Portland Central students Mackenzie Robertson and Olivia Evans have had their artworks selected for two major awards in the NSW Operation Art Exhibition.
Year one student Mackenzie has had her artwork selected for the Touring 50 Award.
Her artwork will tour NSW galleries in 2021, opening first at the Art Gallery of NSW in March 2021. It will then find its home in the permanent art collection at the Children's Hospital at Westmead.
Mackenzie was among 50 artworks out of almost 500 entries to be selected.
Year four student Olivia had her work selected for the Art Bank Award.
Her artwork will be gifted to Bear Cottage or donated to a regional hospital for display in their paediatric units.
Both students currently have their artwork being showcased at this year's Operation Art exhibition at the Armory Gallery, in Sydney Olympic Park.
Mackenzie said that she loved art and being creative.
When asked by her teacher to create an artwork that was happy and uplifting, Mackenzie drew her brother, with a big love heart around him.
Mackenzie's mother Rochelle Robertson said she was extremely proud of her daughter.
"I'm very proud of her, it is such a huge honour to have her artwork selected," she said.
"She definitely got her creative flair from her Nan."
Mackenzie said she enjoyed creating things like phones from cardboard boxes and building things.
Portland teacher Veronica Slaven said the school was ecstatic with the result.
"All schools were invited to submit up to four artworks that are happy and up-lifting since it's for the Children's Hospital to hopefully cheer up some kids," she said.
"We were just excited to submit some entries but to be selected for the awards is amazing.
"It is really good for such a little school."
The annual exhibition, celebrating its 25th anniversary this year, features almost 500 artworks from students in Kindergarten to Year 10 at schools across NSW, created with the aim of using art to bring joy to sick children in hospitals.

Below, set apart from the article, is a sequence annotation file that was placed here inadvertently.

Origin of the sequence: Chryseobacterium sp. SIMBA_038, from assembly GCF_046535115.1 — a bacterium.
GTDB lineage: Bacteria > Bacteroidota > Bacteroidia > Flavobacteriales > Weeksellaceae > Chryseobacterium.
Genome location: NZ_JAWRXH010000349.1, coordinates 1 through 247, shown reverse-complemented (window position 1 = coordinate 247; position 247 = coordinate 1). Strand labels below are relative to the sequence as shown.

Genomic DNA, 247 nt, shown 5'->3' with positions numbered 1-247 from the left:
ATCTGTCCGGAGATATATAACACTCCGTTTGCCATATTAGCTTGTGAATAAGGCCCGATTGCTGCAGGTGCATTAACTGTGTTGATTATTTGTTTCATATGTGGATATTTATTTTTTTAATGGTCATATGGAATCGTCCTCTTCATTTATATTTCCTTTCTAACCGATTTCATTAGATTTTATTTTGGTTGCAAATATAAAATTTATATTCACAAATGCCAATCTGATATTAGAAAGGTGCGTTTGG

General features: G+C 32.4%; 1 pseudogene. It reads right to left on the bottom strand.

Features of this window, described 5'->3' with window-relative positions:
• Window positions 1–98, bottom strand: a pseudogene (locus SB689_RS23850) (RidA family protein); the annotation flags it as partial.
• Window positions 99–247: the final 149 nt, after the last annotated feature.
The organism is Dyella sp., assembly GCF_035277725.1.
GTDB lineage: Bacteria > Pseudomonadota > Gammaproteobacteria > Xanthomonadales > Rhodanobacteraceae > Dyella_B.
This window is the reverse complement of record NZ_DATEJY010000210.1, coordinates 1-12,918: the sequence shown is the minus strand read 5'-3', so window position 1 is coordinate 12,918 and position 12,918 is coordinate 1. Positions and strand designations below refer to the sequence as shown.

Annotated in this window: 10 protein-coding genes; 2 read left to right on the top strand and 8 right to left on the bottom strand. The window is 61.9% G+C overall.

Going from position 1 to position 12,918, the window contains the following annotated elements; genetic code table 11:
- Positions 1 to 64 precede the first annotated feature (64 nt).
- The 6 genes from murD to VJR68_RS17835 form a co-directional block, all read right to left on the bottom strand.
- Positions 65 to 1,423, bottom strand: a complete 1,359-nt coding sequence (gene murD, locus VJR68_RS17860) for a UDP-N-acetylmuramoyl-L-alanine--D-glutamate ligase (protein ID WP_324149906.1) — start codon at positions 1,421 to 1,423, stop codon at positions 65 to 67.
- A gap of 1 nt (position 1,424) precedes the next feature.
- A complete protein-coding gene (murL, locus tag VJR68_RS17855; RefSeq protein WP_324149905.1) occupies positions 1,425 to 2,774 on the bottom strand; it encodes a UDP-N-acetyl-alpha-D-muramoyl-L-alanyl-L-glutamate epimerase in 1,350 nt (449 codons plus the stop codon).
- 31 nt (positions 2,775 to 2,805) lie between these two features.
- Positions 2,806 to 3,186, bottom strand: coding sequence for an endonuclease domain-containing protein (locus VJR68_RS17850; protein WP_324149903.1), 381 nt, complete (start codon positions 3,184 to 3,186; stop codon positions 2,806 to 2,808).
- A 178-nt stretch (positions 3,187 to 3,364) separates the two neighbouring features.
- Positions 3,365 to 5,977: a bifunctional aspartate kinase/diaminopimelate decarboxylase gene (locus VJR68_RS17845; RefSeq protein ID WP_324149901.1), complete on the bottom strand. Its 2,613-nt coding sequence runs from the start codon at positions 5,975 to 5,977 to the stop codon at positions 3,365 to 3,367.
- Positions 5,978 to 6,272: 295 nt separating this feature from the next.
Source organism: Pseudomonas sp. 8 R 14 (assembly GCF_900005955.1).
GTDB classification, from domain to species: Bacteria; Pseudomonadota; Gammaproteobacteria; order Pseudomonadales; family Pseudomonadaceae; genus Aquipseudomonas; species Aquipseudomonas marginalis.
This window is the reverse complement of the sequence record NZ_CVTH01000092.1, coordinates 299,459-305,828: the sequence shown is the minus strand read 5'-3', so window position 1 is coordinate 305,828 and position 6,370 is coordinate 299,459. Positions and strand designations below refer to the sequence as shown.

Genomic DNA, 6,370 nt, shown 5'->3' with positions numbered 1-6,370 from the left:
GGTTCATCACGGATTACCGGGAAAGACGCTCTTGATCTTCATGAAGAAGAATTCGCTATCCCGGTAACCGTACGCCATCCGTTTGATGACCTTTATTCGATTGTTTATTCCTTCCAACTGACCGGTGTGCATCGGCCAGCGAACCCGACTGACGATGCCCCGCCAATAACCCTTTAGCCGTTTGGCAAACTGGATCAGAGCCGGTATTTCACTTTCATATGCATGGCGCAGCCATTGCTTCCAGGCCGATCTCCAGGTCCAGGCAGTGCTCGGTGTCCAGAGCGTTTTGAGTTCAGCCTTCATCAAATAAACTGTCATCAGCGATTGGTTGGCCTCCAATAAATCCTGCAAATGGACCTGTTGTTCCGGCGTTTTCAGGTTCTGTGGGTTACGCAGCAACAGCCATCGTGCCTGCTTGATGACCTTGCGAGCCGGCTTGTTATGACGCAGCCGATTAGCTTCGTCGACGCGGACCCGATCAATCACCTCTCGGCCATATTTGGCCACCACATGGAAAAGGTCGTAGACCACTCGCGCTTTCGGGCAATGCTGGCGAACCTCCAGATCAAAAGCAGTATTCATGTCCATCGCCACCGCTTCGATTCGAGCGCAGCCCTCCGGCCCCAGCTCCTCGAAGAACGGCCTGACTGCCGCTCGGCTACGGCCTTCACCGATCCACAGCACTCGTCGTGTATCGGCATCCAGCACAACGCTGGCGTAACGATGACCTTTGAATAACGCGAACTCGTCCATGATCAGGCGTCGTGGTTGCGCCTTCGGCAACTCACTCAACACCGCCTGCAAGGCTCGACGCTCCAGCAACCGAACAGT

Heidi Windeisen, Operation Art Officer at the NSW Department of Education's Arts Unit said this year's exhibition was made more significant because of the impact of the pandemic.
"Operation Art is a program that many schools have been engaging with since its inception 25 years ago," Ms Windeisen said.
"Each year teachers know they can inspire their students to create artworks for sick kids in hospital, to give purpose to their work and understand that visual arts can promote a feeling of joy to those who spend much of their time in hospitals."
She said it was exciting to see the artworks that had been created by students while many of them were learning from home.
"Many students have created their artworks at home with only materials which were readily available to them, and many have created works as a direct response to their own experiences of isolation," she said.
Westmead Children's Hospital art curator Ivy Baddock had the difficult task of selecting 50 artworks for the hospital's collection.
"I am excited every year to see what the students have created for Operation Art and the impressive standard of work makes my job so much harder," Ms Baddock said.
"The artworks offer patients and their families respite from the clinical hospital environment by helping reduce stress, make our hospitals more welcoming and enhance spaces where quiet moments can occur."
Operation Art is an initiative of The Children's Hospital at Westmead in association with the NSW Department of Education and in collaboration with Sydney Olympic Park Authority.
Operation Art is open daily from October 15 until November 15, 10am to 4pm at Armory Gallery, Sydney Olympic Park. Entry is free.